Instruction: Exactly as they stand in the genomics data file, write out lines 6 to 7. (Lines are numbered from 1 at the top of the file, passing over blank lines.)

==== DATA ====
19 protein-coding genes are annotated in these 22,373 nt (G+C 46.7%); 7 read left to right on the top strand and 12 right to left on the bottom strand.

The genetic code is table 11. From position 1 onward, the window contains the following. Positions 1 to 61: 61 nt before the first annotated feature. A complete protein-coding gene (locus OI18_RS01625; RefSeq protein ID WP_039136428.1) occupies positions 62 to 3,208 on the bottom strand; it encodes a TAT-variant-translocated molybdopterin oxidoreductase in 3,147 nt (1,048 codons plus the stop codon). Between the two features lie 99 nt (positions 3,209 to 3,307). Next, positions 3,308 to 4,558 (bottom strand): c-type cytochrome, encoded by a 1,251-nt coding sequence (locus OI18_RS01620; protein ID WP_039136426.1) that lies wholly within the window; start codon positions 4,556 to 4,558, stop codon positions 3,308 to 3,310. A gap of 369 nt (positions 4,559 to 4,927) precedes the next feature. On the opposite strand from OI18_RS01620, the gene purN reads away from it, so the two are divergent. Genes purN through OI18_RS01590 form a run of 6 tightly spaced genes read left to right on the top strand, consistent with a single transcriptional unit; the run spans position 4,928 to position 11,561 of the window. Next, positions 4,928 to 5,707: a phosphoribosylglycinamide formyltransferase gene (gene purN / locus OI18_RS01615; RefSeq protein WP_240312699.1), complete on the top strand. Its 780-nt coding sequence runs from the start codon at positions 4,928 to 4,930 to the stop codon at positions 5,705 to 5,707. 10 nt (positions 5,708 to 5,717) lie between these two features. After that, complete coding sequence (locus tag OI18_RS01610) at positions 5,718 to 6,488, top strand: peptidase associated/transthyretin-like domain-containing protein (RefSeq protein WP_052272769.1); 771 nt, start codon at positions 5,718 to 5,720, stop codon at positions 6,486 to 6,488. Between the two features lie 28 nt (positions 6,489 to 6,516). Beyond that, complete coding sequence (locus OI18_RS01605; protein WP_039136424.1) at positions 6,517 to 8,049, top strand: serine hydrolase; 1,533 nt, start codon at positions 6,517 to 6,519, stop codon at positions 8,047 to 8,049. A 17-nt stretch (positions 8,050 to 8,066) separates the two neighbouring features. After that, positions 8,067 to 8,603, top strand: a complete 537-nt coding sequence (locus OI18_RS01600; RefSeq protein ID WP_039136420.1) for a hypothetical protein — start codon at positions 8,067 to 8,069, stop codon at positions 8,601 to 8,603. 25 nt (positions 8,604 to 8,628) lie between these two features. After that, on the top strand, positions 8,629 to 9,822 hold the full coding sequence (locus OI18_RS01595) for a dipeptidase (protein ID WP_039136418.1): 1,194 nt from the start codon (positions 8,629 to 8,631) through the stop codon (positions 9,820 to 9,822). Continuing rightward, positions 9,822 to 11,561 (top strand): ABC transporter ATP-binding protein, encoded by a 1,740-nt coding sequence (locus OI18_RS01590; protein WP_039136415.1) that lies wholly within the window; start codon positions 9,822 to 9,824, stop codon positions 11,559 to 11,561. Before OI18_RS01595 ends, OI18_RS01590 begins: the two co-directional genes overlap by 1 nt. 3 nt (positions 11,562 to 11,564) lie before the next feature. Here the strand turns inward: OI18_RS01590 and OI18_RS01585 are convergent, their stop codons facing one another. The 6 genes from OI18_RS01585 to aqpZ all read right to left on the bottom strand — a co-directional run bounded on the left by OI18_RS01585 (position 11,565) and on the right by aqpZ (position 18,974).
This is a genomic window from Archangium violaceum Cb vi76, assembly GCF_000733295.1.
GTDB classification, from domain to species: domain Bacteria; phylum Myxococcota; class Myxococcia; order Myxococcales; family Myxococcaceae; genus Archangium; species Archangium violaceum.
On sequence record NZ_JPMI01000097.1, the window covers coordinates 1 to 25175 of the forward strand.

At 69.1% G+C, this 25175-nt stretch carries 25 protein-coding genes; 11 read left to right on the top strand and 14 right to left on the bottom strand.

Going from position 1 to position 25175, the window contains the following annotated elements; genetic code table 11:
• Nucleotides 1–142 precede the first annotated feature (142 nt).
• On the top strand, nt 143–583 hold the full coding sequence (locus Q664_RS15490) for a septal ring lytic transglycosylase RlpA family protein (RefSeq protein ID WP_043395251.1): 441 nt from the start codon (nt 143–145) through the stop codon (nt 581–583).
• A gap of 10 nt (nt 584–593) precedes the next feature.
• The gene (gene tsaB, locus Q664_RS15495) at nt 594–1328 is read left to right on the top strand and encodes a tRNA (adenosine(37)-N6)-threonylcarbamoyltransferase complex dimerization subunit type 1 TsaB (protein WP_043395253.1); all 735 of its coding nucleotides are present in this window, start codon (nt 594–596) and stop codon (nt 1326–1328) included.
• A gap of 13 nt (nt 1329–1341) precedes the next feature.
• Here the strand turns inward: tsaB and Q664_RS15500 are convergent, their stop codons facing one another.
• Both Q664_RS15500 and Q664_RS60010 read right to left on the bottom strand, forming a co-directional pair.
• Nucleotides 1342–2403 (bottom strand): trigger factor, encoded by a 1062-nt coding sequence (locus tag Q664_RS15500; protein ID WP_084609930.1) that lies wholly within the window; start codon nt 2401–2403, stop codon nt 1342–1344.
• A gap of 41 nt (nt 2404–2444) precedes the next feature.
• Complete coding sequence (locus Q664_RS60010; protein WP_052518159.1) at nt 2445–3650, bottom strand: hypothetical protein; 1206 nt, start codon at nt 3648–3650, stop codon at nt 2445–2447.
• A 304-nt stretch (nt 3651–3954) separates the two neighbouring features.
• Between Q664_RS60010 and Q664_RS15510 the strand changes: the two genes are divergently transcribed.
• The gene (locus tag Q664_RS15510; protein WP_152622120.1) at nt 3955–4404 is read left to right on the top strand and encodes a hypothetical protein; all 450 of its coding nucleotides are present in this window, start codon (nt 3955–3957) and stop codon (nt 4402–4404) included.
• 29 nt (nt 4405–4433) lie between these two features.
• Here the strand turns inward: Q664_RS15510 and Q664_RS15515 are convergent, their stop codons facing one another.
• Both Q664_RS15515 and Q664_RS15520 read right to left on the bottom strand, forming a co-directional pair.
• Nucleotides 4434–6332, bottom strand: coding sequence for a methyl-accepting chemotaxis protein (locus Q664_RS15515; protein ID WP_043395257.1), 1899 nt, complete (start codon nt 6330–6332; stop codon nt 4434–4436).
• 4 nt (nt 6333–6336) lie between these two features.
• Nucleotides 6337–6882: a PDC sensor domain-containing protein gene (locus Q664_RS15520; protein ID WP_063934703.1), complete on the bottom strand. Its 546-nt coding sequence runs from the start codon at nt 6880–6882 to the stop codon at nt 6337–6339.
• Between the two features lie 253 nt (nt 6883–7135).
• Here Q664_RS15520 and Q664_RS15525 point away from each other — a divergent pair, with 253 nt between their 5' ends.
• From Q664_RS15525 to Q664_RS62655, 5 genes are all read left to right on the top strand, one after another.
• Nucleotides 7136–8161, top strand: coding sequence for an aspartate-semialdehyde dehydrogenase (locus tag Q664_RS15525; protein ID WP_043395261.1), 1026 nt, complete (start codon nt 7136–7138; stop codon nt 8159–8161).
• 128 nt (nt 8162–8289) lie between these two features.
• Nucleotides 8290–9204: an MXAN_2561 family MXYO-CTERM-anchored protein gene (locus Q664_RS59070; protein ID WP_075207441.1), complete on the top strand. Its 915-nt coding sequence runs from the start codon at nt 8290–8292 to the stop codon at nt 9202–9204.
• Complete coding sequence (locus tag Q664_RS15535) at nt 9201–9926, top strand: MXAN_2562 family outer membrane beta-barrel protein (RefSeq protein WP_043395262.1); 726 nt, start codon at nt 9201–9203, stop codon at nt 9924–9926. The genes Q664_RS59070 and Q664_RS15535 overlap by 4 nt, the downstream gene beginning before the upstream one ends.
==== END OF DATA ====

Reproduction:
At 69.1% G+C, this 25175-nt stretch carries 25 protein-coding genes; 11 read left to right on the top strand and 14 right to left on the bottom strand.

Going from position 1 to position 25175, the window contains the following annotated elements; genetic code table 11: